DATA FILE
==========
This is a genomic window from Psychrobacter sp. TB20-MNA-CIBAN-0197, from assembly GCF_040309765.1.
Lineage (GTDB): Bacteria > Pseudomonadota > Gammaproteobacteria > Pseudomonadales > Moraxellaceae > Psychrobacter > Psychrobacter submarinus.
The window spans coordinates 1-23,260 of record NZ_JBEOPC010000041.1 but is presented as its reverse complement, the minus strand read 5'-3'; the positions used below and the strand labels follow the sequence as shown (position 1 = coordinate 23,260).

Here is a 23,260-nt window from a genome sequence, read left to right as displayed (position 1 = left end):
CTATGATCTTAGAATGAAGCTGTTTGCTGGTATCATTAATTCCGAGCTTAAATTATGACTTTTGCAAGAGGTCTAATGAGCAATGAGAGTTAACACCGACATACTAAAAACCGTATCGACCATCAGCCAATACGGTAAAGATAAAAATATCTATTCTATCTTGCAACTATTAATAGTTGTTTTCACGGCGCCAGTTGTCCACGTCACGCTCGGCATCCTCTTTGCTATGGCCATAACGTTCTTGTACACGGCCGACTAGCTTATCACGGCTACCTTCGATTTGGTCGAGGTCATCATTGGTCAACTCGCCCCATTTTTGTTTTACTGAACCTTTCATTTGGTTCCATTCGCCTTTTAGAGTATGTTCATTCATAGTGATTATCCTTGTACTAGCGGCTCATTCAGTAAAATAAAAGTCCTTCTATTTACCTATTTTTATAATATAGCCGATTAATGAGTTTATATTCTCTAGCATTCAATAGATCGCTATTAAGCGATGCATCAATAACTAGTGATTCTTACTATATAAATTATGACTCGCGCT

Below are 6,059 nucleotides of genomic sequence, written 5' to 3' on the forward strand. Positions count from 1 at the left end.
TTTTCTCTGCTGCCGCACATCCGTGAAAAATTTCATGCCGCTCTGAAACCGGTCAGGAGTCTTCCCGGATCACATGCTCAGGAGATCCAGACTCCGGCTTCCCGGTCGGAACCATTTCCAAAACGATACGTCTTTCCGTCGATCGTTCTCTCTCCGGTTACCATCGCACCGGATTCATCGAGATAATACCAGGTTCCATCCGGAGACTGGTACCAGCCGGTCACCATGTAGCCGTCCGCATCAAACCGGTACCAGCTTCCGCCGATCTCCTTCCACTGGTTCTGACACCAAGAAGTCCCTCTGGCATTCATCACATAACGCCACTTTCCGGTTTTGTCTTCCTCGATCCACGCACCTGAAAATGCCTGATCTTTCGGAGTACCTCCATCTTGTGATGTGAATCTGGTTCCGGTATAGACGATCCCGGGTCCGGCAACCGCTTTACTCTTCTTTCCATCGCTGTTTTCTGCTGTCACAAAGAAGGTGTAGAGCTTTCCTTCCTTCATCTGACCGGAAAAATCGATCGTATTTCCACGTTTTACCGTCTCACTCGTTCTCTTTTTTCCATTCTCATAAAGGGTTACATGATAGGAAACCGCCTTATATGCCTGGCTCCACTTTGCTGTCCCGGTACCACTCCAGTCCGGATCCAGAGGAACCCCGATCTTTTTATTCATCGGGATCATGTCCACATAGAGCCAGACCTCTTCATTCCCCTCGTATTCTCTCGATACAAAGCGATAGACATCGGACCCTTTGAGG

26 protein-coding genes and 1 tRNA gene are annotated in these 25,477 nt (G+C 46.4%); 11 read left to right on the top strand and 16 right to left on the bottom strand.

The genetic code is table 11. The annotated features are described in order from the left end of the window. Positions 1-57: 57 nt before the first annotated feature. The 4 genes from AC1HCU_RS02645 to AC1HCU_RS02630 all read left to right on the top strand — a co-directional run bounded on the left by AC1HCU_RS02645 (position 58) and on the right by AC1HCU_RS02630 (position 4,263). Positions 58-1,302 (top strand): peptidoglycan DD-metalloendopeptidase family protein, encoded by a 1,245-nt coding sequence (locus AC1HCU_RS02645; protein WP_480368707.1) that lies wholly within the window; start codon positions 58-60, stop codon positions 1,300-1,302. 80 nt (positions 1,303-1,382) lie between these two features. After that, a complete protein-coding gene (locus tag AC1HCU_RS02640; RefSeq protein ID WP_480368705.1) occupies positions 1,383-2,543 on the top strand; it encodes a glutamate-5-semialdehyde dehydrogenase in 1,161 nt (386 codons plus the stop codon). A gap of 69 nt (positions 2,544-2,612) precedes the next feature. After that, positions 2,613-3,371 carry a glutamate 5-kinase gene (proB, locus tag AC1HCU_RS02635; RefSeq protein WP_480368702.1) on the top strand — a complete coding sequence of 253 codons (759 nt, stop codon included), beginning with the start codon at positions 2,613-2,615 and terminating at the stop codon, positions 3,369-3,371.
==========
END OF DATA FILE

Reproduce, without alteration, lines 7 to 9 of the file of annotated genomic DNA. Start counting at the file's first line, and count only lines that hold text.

TTTTCTCTGCTGCCGCACATCCGTGAAAAATTTCATGCCGCTCTGAAACCGGTCAGGAGTCTTCCCGGATCACATGCTCAGGAGATCCAGACTCCGGCTTCCCGGTCGGAACCATTTCCAAAACGATACGTCTTTCCGTCGATCGTTCTCTCTCCGGTTACCATCGCACCGGATTCATCGAGATAATACCAGGTTCCATCCGGAGACTGGTACCAGCCGGTCACCATGTAGCCGTCCGCATCAAACCGGTACCAGCTTCCGCCGATCTCCTTCCACTGGTTCTGACACCAAGAAGTCCCTCTGGCATTCATCACATAACGCCACTTTCCGGTTTTGTCTTCCTCGATCCACGCACCTGAAAATGCCTGATCTTTCGGAGTACCTCCATCTTGTGATGTGAATCTGGTTCCGGTATAGACGATCCCGGGTCCGGCAACCGCTTTACTCTTCTTTCCATCGCTGTTTTCTGCTGTCACAAAGAAGGTGTAGAGCTTTCCTTCCTTCATCTGACCGGAAAAATCGATCGTATTTCCACGTTTTACCGTCTCACTCGTTCTCTTTTTTCCATTCTCATAAAGGGTTACATGATAGGAAACCGCCTTATATGCCTGGCTCCACTTTGCTGTCCCGGTACCACTCCAGTCCGGATCCAGAGGAACCCCGATCTTTTTATTCATCGGGATCATGTCCACATAGAGCCAGACCTCTTCATTCCCCTCGTATTCTCTCGATACAAAGCGATAGACATCGGACCCTTTGAGG

26 protein-coding genes and 1 tRNA gene are annotated in these 25,477 nt (G+C 46.4%); 11 read left to right on the top strand and 16 right to left on the bottom strand.

The genetic code is table 11. The annotated features are described in order from the left end of the window. Positions 1-57: 57 nt before the first annotated feature. The 4 genes from AC1HCU_RS02645 to AC1HCU_RS02630 all read left to right on the top strand — a co-directional run bounded on the left by AC1HCU_RS02645 (position 58) and on the right by AC1HCU_RS02630 (position 4,263). Positions 58-1,302 (top strand): peptidoglycan DD-metalloendopeptidase family protein, encoded by a 1,245-nt coding sequence (locus AC1HCU_RS02645; protein WP_480368707.1) that lies wholly within the window; start codon positions 58-60, stop codon positions 1,300-1,302. 80 nt (positions 1,303-1,382) lie between these two features. After that, a complete protein-coding gene (locus tag AC1HCU_RS02640; RefSeq protein ID WP_480368705.1) occupies positions 1,383-2,543 on the top strand; it encodes a glutamate-5-semialdehyde dehydrogenase in 1,161 nt (386 codons plus the stop codon). A gap of 69 nt (positions 2,544-2,612) precedes the next feature. After that, positions 2,613-3,371 carry a glutamate 5-kinase gene (proB, locus tag AC1HCU_RS02635; RefSeq protein WP_480368702.1) on the top strand — a complete coding sequence of 253 codons (759 nt, stop codon included), beginning with the start codon at positions 2,613-2,615 and terminating at the stop codon, positions 3,369-3,371.